It’s a moment you can never plan for, it’s impossible to imagine what your life would be like if you ever got to hear those three little words with a monumental meaning: you have cancer. Ahead of Breast Cancer Awareness Month, we spoke to five women who went through just that moment and discovered a new strength in themselves when they experienced breast cancer and the new outlook on life it gave them.
Jess Weller, 32
(Diagnosed at 27)
Uncommon form of aggressive breast cancer HER2+, stage-3 (moving into the lymph nodes)
You never think it will happen to you. Pain in both breasts. The left looked very different to the right and had a hard ball of gristle inside it. Was this a lump? It’s meant to be a pea or a marble on the surface of the skin. Isn’t it? I’m too young (27). Breast cancer is an older woman’s disease. Cancer doesn’t hurt. The assumptions and the myths are confusing. Standing on the train platform the morning I got diagnosed I knew it was going to be bad.
“I am sorry to tell you, but the test results have come back showing cancer”. Those words. That look. It’s surreal. It’s something I wouldn’t wish on anyone. I’d caught it early, but it was aggressive and moving fast. I was lucky. Survival mode kicked in.
I had to make tough life-saving decisions for myself, by myself – fast. There was no time to worry if they were right or wrong. Patience. Taking one day at a time was my biggest teacher. A psychologist was the first support I asked for. Fertility conservation the second, due to the side effects and impact of treatment long term.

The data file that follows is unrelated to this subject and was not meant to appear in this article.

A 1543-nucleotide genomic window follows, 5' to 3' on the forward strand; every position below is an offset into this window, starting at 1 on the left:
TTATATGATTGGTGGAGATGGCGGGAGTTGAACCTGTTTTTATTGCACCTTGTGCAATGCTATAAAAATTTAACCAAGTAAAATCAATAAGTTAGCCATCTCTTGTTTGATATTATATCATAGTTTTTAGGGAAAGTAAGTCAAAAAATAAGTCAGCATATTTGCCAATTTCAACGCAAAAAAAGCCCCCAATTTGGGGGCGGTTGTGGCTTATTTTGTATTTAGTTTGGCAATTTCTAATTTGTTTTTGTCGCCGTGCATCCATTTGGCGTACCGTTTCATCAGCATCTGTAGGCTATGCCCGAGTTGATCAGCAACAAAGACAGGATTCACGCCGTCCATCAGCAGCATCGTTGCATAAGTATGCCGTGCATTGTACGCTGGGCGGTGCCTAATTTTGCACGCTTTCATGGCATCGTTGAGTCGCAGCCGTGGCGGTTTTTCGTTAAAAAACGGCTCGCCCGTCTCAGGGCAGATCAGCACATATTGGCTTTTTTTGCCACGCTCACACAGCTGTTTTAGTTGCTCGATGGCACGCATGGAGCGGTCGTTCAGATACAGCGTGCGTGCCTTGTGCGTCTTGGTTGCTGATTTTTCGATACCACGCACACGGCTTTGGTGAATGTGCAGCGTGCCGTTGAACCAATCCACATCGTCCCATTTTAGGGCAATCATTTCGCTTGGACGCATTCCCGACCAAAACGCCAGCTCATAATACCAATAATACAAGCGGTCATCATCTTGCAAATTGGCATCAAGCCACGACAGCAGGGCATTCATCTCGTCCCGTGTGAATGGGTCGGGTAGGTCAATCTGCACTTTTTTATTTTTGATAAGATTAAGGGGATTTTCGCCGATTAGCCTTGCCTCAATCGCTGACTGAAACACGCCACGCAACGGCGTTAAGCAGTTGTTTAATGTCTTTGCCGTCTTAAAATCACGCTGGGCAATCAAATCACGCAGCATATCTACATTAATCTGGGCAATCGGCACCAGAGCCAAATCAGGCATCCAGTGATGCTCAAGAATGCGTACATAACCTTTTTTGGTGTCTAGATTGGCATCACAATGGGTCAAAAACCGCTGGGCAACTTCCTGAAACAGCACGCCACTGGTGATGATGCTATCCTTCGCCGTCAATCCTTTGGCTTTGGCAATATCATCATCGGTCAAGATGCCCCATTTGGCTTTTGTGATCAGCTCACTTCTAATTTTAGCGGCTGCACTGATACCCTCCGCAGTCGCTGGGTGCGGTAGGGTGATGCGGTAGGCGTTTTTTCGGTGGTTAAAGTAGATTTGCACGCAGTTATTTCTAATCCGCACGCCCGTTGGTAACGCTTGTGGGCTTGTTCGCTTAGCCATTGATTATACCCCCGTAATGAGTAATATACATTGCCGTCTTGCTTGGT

Would I be able to stay in the UK was the first hurdle – I was on my OE, living the Kiwi travellers dream, four months into a two-year visa. Telling my friends and family in New Zealand was the second. Treatment was easier than expected. I pushed forward and accepted the uncertainty. I observed my body, amazed by its capability to heal. It became clear that compacted stress throughout my life had manifested into dis-ease.
I did it all – fertility treatment, chemotherapy, lumpectomy, radiation, Herceptin, five surgeries – it took 15 months – my whole OE almost. Along with full-time teaching, travelling across Europe, living the London life and volunteering for a breast cancer awareness education charity and doing a Tedx talk made for a very full life.
Life during treatment was hectic. I look back, wishing I had rested more. I’m making up for that now.
Cancer was a gift that woke me up – to myself. Everything happens for a reason. Whatever happens to you, happens for you. My growth through this experience has been incredibly life giving. Now I am the founder of The WELLer Network, a New Zealand-registered charity that educates young New Zealanders about the prevention and awareness of cancer.
This post was originally posted in our September/October issue of M2Woman. For more information on breast cancer awareness month check out the pink for a day website.